Our minority and women-owned businesses are the backbone of our city, and they deserve a champion worthy of their crucial role in our economic recovery. Michael Garner is that champion,” said Deputy Mayor for Economic and Workforce Development Maria Torres-Springer. “I’m very excited for Michael to join this administration, help guide and grow our M/WBE program, and advance the policies laid out in this executive order — zeroing in on increasing opportunities at every agency and tackling disparities within our M/WBE program.”

I am both honored and excited to have been selected by Mayor Eric Adams as New York City’s first citywide chief business diversity officer,” said Citywide Chief Business Diversity Officer Michael J. Garner. “As this administration builds on the recent successes of the M/WBE program, we look forward to making New York City an even more inclusive and equitable economic ecosystem for all of our businesses, including the ones that have historically been under-represented in our city’s procurement environment. We know that a disparity remains, not only between non-MWBEs and MWBEs, but also among certain ethnic and gender categories within our pool of diverse New York City-certified businesses. I commend Mayor Adams for taking bold action to systematically address these disparities, and I plan to leverage my 30 years of building successful MWBE programs across multiple organizations in support of our shared vision. A vision that is rooted in ensuring that New York’s economic recovery is an inclusive one, and in building the best M/WBE program in the Fortune 500 capital of the world.”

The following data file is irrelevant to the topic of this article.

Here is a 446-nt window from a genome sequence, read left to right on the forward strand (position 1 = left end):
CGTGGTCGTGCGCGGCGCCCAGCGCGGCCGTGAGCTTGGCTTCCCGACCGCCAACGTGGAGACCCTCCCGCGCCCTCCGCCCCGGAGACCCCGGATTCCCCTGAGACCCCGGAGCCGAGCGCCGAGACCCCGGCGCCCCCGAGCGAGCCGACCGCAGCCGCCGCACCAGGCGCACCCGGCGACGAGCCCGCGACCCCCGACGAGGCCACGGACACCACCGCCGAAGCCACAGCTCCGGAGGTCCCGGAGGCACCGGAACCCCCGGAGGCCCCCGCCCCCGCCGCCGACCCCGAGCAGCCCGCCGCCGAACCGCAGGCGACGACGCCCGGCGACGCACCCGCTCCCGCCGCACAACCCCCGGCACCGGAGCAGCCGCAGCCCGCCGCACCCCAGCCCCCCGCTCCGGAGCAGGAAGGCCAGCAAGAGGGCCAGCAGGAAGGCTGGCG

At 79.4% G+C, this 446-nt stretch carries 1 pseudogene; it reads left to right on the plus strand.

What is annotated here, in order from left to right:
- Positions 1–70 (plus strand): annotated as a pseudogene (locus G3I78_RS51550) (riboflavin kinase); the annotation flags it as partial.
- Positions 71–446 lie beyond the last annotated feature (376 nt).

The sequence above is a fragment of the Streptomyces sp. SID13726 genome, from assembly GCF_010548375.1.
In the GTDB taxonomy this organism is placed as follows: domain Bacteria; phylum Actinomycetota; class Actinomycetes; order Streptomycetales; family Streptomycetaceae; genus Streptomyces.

“The Adams administration has put Minority and Women-Owned Business Enterprises front-and-center in our economic recovery,” said New York City Department of Small Business Services (SBS) Commissioner Kevin D. Kim. “As the city’s first-ever chief business diversity officer, Michael’s vast experience and outstanding record of delivering for the people of New York will set our local businesses up to thrive. SBS is excited to get to work with Michael and all our city agency partners to ‘Get Stuff Done’ for our M/WBE community.”

“We hold steadfast to our city’s commitment to create a more inclusive and fair contracting environment for Minority- and Women-Owned Business Enterprises,” said Mayor’s Office of Contract Services Director Lisa Flores. “As we continue the important work of reforming the procurement process, we keep M/WBEs at the forefront of our vision to ensure our policies promote success. It’s no secret that I, along with my colleagues, believe MWBEs are more than just the goods and services they provide — they represent New Yorkers and communities across the five boroughs. Our new chief business diversity officer, Michael Garner, has the experience and drive needed to prioritize the wellbeing of these businesses to ensure a bright future for all.”

Mayor Adams also announced that mayoral agencies are directed to, whenever practicable, seek to award contracts for goods, services, and construction of up to $1 million to MWBEs through a non-competitive method. By increasing the threshold limit of this directive from $500,000 to $1 million, the city has taken steps to ensure that M/WBEs will be able to more effectively compete for larger contracts, expanding their opportunities to work with the city.